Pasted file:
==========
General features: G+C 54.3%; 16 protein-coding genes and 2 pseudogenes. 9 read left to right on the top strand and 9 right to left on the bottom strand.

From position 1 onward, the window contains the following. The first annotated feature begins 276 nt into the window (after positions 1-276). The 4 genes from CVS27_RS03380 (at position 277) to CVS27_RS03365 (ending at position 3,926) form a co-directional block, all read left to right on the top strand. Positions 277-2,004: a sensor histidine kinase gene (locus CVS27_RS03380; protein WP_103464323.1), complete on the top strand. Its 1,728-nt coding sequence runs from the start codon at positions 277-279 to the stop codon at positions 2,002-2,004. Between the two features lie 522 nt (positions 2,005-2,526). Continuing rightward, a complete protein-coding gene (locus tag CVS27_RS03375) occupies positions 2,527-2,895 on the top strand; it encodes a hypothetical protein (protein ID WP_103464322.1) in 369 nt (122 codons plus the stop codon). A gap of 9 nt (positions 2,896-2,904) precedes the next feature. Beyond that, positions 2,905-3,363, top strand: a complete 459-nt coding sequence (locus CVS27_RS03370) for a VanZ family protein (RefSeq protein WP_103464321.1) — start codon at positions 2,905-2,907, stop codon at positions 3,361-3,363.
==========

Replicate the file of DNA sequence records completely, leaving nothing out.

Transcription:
General features: G+C 54.3%; 16 protein-coding genes and 2 pseudogenes. 9 read left to right on the top strand and 9 right to left on the bottom strand.

From position 1 onward, the window contains the following. The first annotated feature begins 276 nt into the window (after positions 1-276). The 4 genes from CVS27_RS03380 (at position 277) to CVS27_RS03365 (ending at position 3,926) form a co-directional block, all read left to right on the top strand. Positions 277-2,004: a sensor histidine kinase gene (locus CVS27_RS03380; protein WP_103464323.1), complete on the top strand. Its 1,728-nt coding sequence runs from the start codon at positions 277-279 to the stop codon at positions 2,002-2,004. Between the two features lie 522 nt (positions 2,005-2,526). Continuing rightward, a complete protein-coding gene (locus tag CVS27_RS03375) occupies positions 2,527-2,895 on the top strand; it encodes a hypothetical protein (protein ID WP_103464322.1) in 369 nt (122 codons plus the stop codon). A gap of 9 nt (positions 2,896-2,904) precedes the next feature. Beyond that, positions 2,905-3,363, top strand: a complete 459-nt coding sequence (locus CVS27_RS03370) for a VanZ family protein (RefSeq protein WP_103464321.1) — start codon at positions 2,905-2,907, stop codon at positions 3,361-3,363.